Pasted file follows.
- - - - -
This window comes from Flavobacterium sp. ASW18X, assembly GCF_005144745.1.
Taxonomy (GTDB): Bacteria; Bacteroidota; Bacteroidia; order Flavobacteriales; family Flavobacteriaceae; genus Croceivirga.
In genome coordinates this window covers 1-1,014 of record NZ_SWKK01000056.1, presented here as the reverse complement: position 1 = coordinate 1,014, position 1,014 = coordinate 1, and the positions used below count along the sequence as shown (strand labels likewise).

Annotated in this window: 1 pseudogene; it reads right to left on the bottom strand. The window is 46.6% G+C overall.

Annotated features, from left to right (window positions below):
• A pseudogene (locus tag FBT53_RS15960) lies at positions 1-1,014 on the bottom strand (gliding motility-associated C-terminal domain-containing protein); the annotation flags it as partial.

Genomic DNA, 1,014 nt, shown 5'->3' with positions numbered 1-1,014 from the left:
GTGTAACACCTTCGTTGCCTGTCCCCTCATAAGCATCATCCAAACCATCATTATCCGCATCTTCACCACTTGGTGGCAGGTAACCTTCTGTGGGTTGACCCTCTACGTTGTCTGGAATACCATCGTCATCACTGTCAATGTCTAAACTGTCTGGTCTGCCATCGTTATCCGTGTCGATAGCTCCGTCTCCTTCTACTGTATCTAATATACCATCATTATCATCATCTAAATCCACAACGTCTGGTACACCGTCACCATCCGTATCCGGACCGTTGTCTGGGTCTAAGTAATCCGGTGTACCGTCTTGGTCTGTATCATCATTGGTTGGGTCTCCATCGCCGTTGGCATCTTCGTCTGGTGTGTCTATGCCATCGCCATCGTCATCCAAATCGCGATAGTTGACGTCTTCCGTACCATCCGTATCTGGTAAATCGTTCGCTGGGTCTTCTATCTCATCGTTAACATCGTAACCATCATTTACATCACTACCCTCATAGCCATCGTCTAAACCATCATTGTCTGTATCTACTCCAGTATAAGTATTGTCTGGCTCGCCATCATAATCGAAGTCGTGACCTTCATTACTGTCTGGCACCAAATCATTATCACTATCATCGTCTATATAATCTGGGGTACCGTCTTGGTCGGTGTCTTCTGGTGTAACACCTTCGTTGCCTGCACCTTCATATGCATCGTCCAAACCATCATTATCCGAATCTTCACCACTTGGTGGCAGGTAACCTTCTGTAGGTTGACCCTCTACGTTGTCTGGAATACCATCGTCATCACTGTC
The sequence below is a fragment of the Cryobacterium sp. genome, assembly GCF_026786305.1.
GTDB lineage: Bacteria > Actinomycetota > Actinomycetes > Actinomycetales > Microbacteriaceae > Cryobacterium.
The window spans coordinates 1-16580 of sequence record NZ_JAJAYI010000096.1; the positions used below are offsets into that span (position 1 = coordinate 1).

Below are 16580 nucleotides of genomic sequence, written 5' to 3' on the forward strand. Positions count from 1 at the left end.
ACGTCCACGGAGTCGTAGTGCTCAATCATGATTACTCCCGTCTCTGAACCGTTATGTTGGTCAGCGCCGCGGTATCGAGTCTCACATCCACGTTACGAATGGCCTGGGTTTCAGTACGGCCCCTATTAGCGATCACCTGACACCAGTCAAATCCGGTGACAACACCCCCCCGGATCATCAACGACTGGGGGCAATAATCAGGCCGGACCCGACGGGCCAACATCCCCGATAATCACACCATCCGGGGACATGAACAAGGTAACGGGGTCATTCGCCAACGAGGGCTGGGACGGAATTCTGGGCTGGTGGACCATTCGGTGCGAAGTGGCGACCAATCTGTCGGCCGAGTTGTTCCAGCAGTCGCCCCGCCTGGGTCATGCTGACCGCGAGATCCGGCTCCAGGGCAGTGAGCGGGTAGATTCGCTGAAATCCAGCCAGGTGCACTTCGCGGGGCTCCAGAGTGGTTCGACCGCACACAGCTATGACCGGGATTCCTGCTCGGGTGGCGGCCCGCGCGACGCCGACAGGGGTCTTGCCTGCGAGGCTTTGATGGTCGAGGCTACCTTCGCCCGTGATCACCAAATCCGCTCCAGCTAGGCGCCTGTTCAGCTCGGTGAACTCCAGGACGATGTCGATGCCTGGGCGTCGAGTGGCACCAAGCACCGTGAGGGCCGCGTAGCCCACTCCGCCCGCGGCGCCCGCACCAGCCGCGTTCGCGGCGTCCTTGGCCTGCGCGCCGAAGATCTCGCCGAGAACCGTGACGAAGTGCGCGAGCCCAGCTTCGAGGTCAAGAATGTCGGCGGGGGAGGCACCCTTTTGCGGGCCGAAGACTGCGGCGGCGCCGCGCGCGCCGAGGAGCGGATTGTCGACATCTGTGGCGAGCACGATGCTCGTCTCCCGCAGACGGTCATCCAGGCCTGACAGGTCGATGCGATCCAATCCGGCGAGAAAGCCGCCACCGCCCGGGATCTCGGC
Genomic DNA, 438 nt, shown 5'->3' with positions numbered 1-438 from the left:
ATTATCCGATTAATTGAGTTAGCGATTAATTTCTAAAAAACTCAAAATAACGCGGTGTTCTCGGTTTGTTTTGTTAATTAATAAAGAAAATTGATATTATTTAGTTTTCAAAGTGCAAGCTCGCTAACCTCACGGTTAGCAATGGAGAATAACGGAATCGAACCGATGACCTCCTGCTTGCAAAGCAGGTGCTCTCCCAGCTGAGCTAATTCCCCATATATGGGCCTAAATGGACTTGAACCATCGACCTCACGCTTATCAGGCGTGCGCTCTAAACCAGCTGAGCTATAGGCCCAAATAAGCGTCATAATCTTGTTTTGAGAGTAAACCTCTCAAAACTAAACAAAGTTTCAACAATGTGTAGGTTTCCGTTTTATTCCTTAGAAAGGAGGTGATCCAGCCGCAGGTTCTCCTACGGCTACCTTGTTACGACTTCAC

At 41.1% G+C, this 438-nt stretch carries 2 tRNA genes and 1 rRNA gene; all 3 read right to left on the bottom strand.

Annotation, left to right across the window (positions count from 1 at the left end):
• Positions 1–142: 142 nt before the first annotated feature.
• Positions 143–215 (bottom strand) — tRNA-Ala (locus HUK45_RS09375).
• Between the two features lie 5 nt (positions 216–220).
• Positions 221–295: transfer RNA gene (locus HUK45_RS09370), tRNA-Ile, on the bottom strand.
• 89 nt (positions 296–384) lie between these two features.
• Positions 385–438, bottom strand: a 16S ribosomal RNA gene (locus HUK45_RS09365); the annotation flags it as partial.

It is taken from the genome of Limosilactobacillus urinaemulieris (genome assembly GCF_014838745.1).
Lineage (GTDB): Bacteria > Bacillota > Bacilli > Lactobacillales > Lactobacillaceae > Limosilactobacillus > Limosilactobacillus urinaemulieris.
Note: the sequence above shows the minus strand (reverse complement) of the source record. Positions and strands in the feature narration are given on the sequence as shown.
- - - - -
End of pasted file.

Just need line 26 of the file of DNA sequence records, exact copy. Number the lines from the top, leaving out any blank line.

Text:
Note: the sequence above shows the minus strand (reverse complement) of the source record. Positions and strands in the feature narration are given on the sequence as shown.